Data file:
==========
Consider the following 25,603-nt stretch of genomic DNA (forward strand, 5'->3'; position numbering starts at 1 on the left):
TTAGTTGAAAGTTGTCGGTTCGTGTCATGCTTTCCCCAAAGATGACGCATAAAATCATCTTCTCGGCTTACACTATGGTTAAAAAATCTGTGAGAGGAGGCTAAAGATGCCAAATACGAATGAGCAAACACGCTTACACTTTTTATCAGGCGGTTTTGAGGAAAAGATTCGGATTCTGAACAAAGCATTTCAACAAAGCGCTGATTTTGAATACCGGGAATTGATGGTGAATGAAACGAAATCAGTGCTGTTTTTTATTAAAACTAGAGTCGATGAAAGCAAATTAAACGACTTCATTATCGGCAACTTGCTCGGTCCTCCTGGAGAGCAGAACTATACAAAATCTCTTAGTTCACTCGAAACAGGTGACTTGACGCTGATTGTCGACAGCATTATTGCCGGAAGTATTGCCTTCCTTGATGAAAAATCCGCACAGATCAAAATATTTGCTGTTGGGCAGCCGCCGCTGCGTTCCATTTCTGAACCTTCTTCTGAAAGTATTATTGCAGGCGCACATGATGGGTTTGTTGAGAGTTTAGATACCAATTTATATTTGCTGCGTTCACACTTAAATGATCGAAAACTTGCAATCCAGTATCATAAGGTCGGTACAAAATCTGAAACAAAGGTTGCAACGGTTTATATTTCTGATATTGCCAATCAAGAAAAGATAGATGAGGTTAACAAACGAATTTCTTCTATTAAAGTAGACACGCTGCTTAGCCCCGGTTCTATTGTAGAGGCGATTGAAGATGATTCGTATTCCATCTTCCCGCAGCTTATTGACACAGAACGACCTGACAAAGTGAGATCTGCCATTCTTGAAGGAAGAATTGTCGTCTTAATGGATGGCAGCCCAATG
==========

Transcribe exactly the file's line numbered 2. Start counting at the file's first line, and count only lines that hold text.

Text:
TTAGTTGAAAGTTGTCGGTTCGTGTCATGCTTTCCCCAAAGATGACGCATAAAATCATCTTCTCGGCTTACACTATGGTTAAAAAATCTGTGAGAGGAGGCTAAAGATGCCAAATACGAATGAGCAAACACGCTTACACTTTTTATCAGGCGGTTTTGAGGAAAAGATTCGGATTCTGAACAAAGCATTTCAACAAAGCGCTGATTTTGAATACCGGGAATTGATGGTGAATGAAACGAAATCAGTGCTGTTTTTTATTAAAACTAGAGTCGATGAAAGCAAATTAAACGACTTCATTATCGGCAACTTGCTCGGTCCTCCTGGAGAGCAGAACTATACAAAATCTCTTAGTTCACTCGAAACAGGTGACTTGACGCTGATTGTCGACAGCATTATTGCCGGAAGTATTGCCTTCCTTGATGAAAAATCCGCACAGATCAAAATATTTGCTGTTGGGCAGCCGCCGCTGCGTTCCATTTCTGAACCTTCTTCTGAAAGTATTATTGCAGGCGCACATGATGGGTTTGTTGAGAGTTTAGATACCAATTTATATTTGCTGCGTTCACACTTAAATGATCGAAAACTTGCAATCCAGTATCATAAGGTCGGTACAAAATCTGAAACAAAGGTTGCAACGGTTTATATTTCTGATATTGCCAATCAAGAAAAGATAGATGAGGTTAACAAACGAATTTCTTCTATTAAAGTAGACACGCTGCTTAGCCCCGGTTCTATTGTAGAGGCGATTGAAGATGATTCGTATTCCATCTTCCCGCAGCTTATTGACACAGAACGACCTGACAAAGTGAGATCTGCCATTCTTGAAGGAAGAATTGTCGTCTTAATGGATGGCAGCCCAATG